Here Comes The Bride Opera

 

From The Opera Lohengrin, By The German Composer Richard Wagner. This Is The Famous March Played For The Bride’s Entrance At Many Formal Christian Weddings. In English-Speaking Countries The Bridal Chorus Is Generally Known As “Here Comes The Bride” Or The “Wedding March”. A Wedding March Traditionally Accompanies. The Famous Bridal Chorus by Richard Wagner from his Romantic Opera Lohengrin composed in 1848. Also known as the Wedding March or simply as - Here comes the.

Typically when brides walk down the aisle holding onto the arm of their daddies, you hear the traditional 'Here Comes The Bride' play on the church organ. Dum-dum-da-dum, Dum-dum-da-dum. People are pretty familiar with it (You can hear it here.) English speaking Americans will sing to themselves 'Here comes the bride, all dressed in white.' Not too many know what comes next but the lyrics are:
'Here comes the bride
All dressed in white
Sweetly serene in the soft glowing light
Lovely to see
Marching to thee
Sweet love united for eternity.'

But actually those aren't the lyrics. Though often called 'The Wedding March,' the song's true title is 'Bridal Chorus.' It comes from a German opera called 'Lohengrin' by Richard Wagner, written in 1850. The bridal party sings it to the bride after the ceremony.
WhichWhat the bridesmaids sing, in part, is this:Here comes the bride wagner opera


'Faithfully guided, draw near
to where the blessing of love shall preserve you!
Triumphant courage, the reward of love,
Here Comes The Bride Opera

Here Comes The Bridge Opera

Doesn't work rhythmically in our English as well as in the German but the words are sweet and encouraging
It was this song that Princess Victoria walked down the aisle of the Chapel Royal in St. James Palace in 1858 to her beloved German Prince Albert. And she was indeed dressed in white. Matter of fact, it is Victoria who is credited with starting the tradition of brides wearing white. Prior to that brides wore any color.
With your wedding less than 350 days from now, I don't know whether you've both decided that will be the song Ayla comes down the sandy aisle to or if you'll even have music. In our wedding, our bridesmaids came down the aisle of the church to 'Trumpet Voluntary' written by Jeremiah Clarke (previously incorrectly attributed to Henry Purcell) in the 1700's and was titled 'Prince of Denmark's March.' I chose it because Princess Diana came down the aisle to it when she married Prince Charles in 1981. After the bridesmaids came down, I came down to 'The Wedding March.'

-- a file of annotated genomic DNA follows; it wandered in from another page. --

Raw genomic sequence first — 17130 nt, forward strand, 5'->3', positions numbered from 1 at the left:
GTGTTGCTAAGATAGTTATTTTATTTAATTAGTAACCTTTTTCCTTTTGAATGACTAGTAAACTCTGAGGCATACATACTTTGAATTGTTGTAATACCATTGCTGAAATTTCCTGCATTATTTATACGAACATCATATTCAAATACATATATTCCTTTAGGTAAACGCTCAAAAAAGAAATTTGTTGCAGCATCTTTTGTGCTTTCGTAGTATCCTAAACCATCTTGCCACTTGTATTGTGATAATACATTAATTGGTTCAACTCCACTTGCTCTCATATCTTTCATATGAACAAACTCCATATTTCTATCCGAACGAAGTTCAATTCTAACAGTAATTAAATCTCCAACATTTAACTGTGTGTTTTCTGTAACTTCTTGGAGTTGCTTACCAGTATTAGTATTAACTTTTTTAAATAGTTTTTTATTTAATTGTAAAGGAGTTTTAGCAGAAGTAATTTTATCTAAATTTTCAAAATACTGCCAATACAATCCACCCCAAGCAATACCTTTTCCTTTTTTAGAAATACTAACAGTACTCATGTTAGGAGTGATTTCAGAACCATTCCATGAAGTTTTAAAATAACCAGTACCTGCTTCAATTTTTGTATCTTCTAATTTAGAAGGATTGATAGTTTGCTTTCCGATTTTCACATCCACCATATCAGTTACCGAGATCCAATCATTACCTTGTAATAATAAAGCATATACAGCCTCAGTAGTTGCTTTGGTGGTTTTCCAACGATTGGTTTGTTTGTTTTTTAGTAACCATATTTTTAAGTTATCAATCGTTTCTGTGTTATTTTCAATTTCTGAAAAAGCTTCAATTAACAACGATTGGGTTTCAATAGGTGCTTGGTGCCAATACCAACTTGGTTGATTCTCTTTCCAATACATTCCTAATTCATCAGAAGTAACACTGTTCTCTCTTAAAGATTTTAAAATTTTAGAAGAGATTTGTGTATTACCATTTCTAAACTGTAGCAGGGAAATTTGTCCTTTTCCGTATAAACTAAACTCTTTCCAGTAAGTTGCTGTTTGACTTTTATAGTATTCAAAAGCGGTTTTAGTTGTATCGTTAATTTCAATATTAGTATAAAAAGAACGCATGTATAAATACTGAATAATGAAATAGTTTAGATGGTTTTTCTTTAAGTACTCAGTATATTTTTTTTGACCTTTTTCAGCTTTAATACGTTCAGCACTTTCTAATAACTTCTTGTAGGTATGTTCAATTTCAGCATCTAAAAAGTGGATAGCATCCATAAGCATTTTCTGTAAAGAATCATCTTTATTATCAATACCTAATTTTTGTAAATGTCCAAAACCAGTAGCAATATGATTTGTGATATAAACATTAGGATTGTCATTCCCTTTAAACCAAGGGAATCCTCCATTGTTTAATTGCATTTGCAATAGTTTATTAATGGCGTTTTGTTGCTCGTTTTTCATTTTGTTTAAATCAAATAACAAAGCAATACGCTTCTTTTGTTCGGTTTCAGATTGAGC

Another traditional and popular processional song is Pachelbel's Canon in D, but there are hundreds of different songs brides will step-together-step-together as they saunter down the aisle.

What Opera Sings Here Comes The Bride

I don't know that it matters, or that you need a song at all. But the whole idea of a bride being presented to her husband by her father started when the father and groom arranged the marriage as a business deal, and the father literally handed her over. I am guessing little music accompanied such an exchange in these loveless arrangements.

Here Comes The Bride Which Opera


Here Comes The Bride Opera

Yet there will be another wedding in the future where a bride will join her Groom, and I can tell you there will be great music and singing that day. The church is called the 'Bride of Christ' and John writes in Rev. 19:7 'Let us be glad and rejoice, and give honor to him: for the marriage of the Lamb is come, and his wife has made herself ready,' and in Rev. 21:2 'I saw the Holy City, the new Jerusalem, coming down out of heaven from God, prepared as a bride beautifully dressed for her husband.' Rejoicing indeed.
If our marriages on earth are to parallel this relationship between the church and Christ - Ayla being presented to her beloved Rob - then there isn't enough pomp in the world to herald such a blessed celebration. So whatever you do, do it big, do it memorably and have fun!
Discussion: Have you both thought about if you will have music during the ceremony and if so what? Why have you made these selections? What do you think of the comparison of your marriage to that of Christ and the church?
Prayer: Almighty Father, to get to witness the New Jerusalem will be cause for celebration indeed. We rejoice in you, Lord, and thank you for processional music. May it glorify You. In Jesus, Amen.